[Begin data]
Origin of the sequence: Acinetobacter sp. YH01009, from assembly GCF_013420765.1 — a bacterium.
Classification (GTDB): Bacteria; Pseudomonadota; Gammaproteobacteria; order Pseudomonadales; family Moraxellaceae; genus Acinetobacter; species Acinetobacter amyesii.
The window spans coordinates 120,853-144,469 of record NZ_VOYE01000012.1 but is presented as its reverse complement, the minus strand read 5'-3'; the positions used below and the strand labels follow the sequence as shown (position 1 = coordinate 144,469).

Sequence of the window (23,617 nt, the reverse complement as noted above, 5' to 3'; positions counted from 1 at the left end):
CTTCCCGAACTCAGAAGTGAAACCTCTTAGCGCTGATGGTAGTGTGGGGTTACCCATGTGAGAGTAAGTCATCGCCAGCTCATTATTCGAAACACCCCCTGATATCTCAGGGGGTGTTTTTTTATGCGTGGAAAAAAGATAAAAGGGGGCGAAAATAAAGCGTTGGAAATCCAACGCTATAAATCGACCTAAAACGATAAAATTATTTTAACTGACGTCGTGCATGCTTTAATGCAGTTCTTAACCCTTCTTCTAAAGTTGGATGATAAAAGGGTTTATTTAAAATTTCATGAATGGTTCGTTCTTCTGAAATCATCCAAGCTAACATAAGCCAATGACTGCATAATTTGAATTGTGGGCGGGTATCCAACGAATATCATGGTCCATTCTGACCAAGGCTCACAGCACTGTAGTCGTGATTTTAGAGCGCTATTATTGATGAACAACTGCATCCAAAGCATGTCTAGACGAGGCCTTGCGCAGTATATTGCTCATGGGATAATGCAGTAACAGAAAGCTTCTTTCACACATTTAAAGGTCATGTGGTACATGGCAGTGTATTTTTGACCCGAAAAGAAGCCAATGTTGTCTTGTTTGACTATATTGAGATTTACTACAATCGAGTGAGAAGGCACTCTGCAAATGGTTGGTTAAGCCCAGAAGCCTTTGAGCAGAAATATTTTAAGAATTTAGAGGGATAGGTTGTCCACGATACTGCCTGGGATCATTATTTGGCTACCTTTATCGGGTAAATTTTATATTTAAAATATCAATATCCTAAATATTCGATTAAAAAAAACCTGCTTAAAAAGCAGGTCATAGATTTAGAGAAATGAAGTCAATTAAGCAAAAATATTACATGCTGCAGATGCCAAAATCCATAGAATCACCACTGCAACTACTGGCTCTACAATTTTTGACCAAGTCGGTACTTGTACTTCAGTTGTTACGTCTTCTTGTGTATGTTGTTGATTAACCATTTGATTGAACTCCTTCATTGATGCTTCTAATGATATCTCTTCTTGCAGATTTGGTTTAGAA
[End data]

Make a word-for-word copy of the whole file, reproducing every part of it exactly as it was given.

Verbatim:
Origin of the sequence: Acinetobacter sp. YH01009, from assembly GCF_013420765.1 — a bacterium.
Classification (GTDB): Bacteria; Pseudomonadota; Gammaproteobacteria; order Pseudomonadales; family Moraxellaceae; genus Acinetobacter; species Acinetobacter amyesii.
The window spans coordinates 120,853-144,469 of record NZ_VOYE01000012.1 but is presented as its reverse complement, the minus strand read 5'-3'; the positions used below and the strand labels follow the sequence as shown (position 1 = coordinate 144,469).

Sequence of the window (23,617 nt, the reverse complement as noted above, 5' to 3'; positions counted from 1 at the left end):
CTTCCCGAACTCAGAAGTGAAACCTCTTAGCGCTGATGGTAGTGTGGGGTTACCCATGTGAGAGTAAGTCATCGCCAGCTCATTATTCGAAACACCCCCTGATATCTCAGGGGGTGTTTTTTTATGCGTGGAAAAAAGATAAAAGGGGGCGAAAATAAAGCGTTGGAAATCCAACGCTATAAATCGACCTAAAACGATAAAATTATTTTAACTGACGTCGTGCATGCTTTAATGCAGTTCTTAACCCTTCTTCTAAAGTTGGATGATAAAAGGGTTTATTTAAAATTTCATGAATGGTTCGTTCTTCTGAAATCATCCAAGCTAACATAAGCCAATGACTGCATAATTTGAATTGTGGGCGGGTATCCAACGAATATCATGGTCCATTCTGACCAAGGCTCACAGCACTGTAGTCGTGATTTTAGAGCGCTATTATTGATGAACAACTGCATCCAAAGCATGTCTAGACGAGGCCTTGCGCAGTATATTGCTCATGGGATAATGCAGTAACAGAAAGCTTCTTTCACACATTTAAAGGTCATGTGGTACATGGCAGTGTATTTTTGACCCGAAAAGAAGCCAATGTTGTCTTGTTTGACTATATTGAGATTTACTACAATCGAGTGAGAAGGCACTCTGCAAATGGTTGGTTAAGCCCAGAAGCCTTTGAGCAGAAATATTTTAAGAATTTAGAGGGATAGGTTGTCCACGATACTGCCTGGGATCATTATTTGGCTACCTTTATCGGGTAAATTTTATATTTAAAATATCAATATCCTAAATATTCGATTAAAAAAAACCTGCTTAAAAAGCAGGTCATAGATTTAGAGAAATGAAGTCAATTAAGCAAAAATATTACATGCTGCAGATGCCAAAATCCATAGAATCACCACTGCAACTACTGGCTCTACAATTTTTGACCAAGTCGGTACTTGTACTTCAGTTGTTACGTCTTCTTGTGTATGTTGTTGATTAACCATTTGATTGAACTCCTTCATTGATGCTTCTAATGATATCTCTTCTTGCAGATTTGGTTTAGAA